You’re not a student until one of your relatives scoffs at your housing situation and exclaims, ‘goodness, I could never live like that’. That, Aunty Sue, is just the start of it. Grumpy landlords, dribbling showers and a hella mould don’t even make it onto the ‘Student Housing Bingo Card of Sheer, Shocking Shit’.
The Pest to End all Pests
When you see the first silvery slime-sign that you are cohabiting with slugs, you search hard for other explanations as to why the carpet, kitchen unit or (from a very traumatic past experience) your underwear drawer is glistening with faint trails. You first tell yourself it’s glitter – it wouldn’t be a student house without the lingering remains of Freshers Week shining on the carpet – but it soon becomes clear that you have guests. They squeeze through tiny gaps, dodge around the salt traps and leave questionably gooey piles of god-knows-what in the sink. What’s more, unlike big rodents, you can’t hear them coming… and they’re very hard to shoo away.
“We had three visits from ‘Slug Control’ but I still kept finding them climbing up my bed.”
Ah, the blessings of safety. You’ll appreciate the fire alarms if there’s ever an actual fire in the house but, 9 times out of 10, the alarm will go off for no reason… probably in the middle of the night. Even the simplest of tasks like making toast come with the inescapable risk of disturbing the paranoid alarm. Let’s hope that, even in your sleepiest trudge to the alarm box, you remember the code or can find the key to silence the horrific sound.
“It was only after some idiot drunkenly cut our fire alarm wires and set off a different ‘fault siren’ that we realised we didn’t have a key to silence the constant sound… this lead to two horrific, sleepless days of constant beeping as we couldn’t get hold of our landlord.”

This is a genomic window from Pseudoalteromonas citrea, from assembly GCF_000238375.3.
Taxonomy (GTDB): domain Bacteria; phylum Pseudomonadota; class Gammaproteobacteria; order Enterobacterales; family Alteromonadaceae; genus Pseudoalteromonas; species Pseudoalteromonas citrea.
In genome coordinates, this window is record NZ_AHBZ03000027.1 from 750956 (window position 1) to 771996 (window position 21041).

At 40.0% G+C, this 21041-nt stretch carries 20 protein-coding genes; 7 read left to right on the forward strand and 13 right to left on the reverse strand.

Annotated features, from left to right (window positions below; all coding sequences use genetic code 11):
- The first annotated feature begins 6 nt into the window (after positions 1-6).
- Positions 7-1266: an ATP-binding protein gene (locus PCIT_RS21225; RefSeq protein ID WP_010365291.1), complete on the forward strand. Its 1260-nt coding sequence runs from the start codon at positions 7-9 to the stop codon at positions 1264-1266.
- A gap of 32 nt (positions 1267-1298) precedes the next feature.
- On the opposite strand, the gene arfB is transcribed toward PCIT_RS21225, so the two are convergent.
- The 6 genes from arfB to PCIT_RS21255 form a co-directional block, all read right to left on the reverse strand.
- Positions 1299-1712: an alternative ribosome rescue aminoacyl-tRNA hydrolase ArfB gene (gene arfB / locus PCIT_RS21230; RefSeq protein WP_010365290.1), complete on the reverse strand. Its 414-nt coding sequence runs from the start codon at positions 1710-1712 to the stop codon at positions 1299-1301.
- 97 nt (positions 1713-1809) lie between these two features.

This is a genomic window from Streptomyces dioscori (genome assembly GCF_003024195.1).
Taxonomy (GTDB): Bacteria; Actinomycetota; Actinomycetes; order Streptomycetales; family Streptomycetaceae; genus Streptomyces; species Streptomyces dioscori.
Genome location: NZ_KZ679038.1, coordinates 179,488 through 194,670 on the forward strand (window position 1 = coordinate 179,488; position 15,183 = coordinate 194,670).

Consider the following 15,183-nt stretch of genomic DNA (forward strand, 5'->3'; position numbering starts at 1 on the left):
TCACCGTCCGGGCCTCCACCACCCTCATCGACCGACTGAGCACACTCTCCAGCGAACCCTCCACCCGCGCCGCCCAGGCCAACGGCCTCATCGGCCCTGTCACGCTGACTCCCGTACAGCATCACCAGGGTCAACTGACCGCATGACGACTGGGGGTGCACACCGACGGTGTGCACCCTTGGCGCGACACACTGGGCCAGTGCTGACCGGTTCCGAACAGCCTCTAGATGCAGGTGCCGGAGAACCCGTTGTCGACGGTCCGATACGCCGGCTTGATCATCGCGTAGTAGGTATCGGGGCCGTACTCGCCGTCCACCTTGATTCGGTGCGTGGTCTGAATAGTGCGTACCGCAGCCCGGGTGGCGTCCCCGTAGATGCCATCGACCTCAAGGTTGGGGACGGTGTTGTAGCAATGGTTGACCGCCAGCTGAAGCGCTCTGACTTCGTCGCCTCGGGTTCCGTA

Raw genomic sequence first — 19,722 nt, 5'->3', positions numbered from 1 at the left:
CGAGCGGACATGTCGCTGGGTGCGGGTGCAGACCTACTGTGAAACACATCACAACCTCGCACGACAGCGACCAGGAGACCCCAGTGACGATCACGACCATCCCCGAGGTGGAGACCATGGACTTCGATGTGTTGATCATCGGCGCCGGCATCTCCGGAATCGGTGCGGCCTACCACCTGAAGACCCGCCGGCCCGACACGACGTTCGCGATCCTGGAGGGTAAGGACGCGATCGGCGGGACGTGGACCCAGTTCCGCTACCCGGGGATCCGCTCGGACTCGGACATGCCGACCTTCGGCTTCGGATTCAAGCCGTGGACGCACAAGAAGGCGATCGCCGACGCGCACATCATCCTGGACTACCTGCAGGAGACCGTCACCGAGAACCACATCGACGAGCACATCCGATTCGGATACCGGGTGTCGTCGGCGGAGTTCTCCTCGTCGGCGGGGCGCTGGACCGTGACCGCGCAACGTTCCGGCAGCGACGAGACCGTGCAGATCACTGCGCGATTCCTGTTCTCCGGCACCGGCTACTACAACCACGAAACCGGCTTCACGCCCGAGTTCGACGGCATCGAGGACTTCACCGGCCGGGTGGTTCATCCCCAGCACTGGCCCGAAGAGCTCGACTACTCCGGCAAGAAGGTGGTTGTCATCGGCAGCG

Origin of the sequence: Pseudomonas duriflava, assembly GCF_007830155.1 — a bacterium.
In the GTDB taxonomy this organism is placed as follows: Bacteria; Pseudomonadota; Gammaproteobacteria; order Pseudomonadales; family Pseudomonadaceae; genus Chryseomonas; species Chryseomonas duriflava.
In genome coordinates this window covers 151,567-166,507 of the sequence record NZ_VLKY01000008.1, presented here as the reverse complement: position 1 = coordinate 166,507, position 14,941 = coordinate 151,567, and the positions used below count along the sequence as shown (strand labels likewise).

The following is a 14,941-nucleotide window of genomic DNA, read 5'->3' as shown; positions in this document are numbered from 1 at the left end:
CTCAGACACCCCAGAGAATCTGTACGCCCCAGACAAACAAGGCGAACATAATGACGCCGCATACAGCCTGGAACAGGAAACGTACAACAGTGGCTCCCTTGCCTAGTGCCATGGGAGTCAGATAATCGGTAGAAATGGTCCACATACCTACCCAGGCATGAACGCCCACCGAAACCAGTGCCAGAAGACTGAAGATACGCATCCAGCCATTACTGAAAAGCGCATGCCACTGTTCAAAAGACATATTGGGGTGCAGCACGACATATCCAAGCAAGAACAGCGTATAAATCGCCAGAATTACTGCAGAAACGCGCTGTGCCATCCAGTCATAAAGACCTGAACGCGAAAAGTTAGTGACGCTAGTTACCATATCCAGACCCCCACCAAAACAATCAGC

As may or may not be common knowledge, people poop. In a student house of typically 5-8 people, there is a lot of input into the (probably cheap) toilets. This is all well and good until there’s an ‘error in the output’. Excrement is surprisingly traversable into a variety of places – running down the outside walls, flooding the garden, emerging from the loo.
“We had a house party and our sewage system got blocked. It flooded the garden and people trampled it though the whole house.”
Freezing Your Tits Off
The boiler will cause many-an-argument in every household. There’s a fine line between being a radiator sissy and a heating Nazi, but after the boiler (inevitably) breaks the first time, you’ll all unanimously decide that paying a slightly higher bill is better than losing your fingers and toes. “Let’s compromise and put it on a timer” you’ll decide before realising that, just like everything else, the timer doesn’t work.
“I FaceTimed my friend and she could see my breath as soon as I answered!”
Because they’re generally older properties, lots of student houses come with gas ovens. These are not as reliable and can often secretly switch off for no reason. Like the five stages of grieving, this’ll evoke numerous emotive reactions in you: denial (“I must have just forgotten to turn it on”), anger (“for FUCKS SAKE why is my chicken kiev still frozen?!”), bargaining (“I could just try to toast my garlic bread…”), depression (“why does the worst always happen to me?”) and, finally, acceptance (“anyone want takeaway?”).
“Our oven broke when we were cooking our house Christmas dinner, so we tried to grill the chicken.”
Dealing with shoddy housing, most probably with a killer hangover and a stack of deadlines, is frustrating at the best of times. And to top it off, the title of ‘student’ automatically makes you a target for stingy estate agents and landlords who can’t be bothered to sort anything out because they underestimate the relentlessness and assertiveness that students can behold. If possible, communicate with whoever is in charge of house maintenance via email so that you have everything in writing (even get those important alarm codes written down at the start of the year), take photos of every problem you find (regardless of how small) and report problems as soon as they happen in order to avoid being blamed at the end of the year and losing your deposit. If all else fails, use the five magic words: ‘my dad is a lawyer’.
And if your dad isn’t a lawyer, then why not put some money aside so you can get yourself out of a shit housing situation. Or better still, get a nicer home. Check out Loot here. The app lets you budget, put money aside and use your contactless card abroad without any additional charges. I mean, you probably deserve a holiday now anyway.